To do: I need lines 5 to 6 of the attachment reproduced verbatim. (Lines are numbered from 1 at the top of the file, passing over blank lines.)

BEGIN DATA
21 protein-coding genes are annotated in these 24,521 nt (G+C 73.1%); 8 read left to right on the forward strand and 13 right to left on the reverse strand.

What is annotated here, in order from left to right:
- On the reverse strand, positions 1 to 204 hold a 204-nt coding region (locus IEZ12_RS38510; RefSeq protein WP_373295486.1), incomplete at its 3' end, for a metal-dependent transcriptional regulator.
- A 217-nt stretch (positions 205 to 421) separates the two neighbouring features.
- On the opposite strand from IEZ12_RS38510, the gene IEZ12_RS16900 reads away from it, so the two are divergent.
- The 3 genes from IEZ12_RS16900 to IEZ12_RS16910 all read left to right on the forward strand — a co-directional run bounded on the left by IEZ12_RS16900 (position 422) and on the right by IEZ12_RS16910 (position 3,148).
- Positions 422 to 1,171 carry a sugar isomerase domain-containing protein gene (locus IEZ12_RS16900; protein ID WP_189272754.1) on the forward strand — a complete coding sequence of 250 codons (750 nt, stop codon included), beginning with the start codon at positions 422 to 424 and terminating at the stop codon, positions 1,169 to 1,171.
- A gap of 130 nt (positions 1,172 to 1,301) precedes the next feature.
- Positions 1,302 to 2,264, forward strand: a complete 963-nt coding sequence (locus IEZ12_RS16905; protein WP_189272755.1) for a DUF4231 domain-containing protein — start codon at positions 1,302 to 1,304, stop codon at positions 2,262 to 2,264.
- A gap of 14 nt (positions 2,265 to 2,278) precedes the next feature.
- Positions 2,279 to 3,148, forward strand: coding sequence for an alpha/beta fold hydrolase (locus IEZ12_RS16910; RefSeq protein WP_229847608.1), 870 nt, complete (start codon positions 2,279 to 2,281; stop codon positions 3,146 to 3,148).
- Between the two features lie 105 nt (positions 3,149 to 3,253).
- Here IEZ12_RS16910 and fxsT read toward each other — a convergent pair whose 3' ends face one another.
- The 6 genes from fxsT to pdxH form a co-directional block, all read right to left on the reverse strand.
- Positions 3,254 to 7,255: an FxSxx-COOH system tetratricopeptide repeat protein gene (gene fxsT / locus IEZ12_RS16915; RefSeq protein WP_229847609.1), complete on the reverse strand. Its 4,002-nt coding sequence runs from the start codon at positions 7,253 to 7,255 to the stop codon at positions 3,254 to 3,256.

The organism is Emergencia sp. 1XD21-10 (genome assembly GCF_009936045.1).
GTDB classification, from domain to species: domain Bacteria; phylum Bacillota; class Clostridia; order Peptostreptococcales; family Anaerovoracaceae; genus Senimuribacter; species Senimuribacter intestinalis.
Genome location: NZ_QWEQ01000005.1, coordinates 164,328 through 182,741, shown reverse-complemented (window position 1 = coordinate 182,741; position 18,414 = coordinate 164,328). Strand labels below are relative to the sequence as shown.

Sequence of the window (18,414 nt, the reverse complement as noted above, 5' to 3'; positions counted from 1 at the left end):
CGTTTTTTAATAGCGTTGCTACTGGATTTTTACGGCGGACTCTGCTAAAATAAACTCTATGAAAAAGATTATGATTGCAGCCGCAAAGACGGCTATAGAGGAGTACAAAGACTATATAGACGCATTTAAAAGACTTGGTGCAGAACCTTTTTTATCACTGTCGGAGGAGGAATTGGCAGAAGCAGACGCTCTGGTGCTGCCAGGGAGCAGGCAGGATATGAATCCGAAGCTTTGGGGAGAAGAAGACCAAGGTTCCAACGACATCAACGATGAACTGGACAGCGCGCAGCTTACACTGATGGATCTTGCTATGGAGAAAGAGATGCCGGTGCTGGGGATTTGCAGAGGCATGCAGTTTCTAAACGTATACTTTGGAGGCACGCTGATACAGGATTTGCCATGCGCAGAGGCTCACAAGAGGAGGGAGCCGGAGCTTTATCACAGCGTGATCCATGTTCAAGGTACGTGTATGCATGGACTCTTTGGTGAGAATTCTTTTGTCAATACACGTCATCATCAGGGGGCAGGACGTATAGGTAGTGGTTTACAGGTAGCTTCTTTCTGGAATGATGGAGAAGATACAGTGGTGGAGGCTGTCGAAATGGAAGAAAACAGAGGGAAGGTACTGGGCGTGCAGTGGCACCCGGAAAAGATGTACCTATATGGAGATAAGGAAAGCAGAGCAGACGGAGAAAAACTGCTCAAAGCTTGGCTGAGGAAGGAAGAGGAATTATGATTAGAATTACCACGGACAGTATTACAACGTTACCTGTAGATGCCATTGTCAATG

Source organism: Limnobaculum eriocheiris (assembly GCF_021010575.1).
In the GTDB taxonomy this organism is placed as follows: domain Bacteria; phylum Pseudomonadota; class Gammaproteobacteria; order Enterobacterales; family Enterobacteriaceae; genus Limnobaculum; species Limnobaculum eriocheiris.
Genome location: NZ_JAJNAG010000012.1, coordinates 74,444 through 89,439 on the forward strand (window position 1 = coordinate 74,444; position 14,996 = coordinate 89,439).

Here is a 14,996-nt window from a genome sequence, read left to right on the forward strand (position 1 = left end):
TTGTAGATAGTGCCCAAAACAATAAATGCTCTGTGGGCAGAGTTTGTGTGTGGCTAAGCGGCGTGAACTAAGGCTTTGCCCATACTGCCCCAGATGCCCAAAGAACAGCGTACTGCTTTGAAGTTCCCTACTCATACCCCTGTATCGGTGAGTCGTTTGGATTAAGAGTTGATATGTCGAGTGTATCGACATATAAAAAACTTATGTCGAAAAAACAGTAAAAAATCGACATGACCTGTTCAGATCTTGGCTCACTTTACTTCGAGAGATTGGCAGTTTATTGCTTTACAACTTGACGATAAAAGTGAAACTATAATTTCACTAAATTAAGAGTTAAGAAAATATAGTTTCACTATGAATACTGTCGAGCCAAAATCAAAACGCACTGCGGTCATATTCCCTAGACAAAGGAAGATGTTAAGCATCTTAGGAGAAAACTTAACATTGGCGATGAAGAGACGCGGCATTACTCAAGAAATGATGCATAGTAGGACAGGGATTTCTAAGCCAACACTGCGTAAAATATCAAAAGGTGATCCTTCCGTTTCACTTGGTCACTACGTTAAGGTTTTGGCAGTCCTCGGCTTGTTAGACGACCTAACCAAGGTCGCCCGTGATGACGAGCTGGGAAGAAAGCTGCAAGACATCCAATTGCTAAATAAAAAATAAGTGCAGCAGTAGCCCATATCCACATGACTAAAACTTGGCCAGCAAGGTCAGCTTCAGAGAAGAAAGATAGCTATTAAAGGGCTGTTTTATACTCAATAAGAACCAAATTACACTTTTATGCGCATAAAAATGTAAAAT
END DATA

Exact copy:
- On the opposite strand from IEZ12_RS38510, the gene IEZ12_RS16900 reads away from it, so the two are divergent.
- The 3 genes from IEZ12_RS16900 to IEZ12_RS16910 all read left to right on the forward strand — a co-directional run bounded on the left by IEZ12_RS16900 (position 422) and on the right by IEZ12_RS16910 (position 3,148).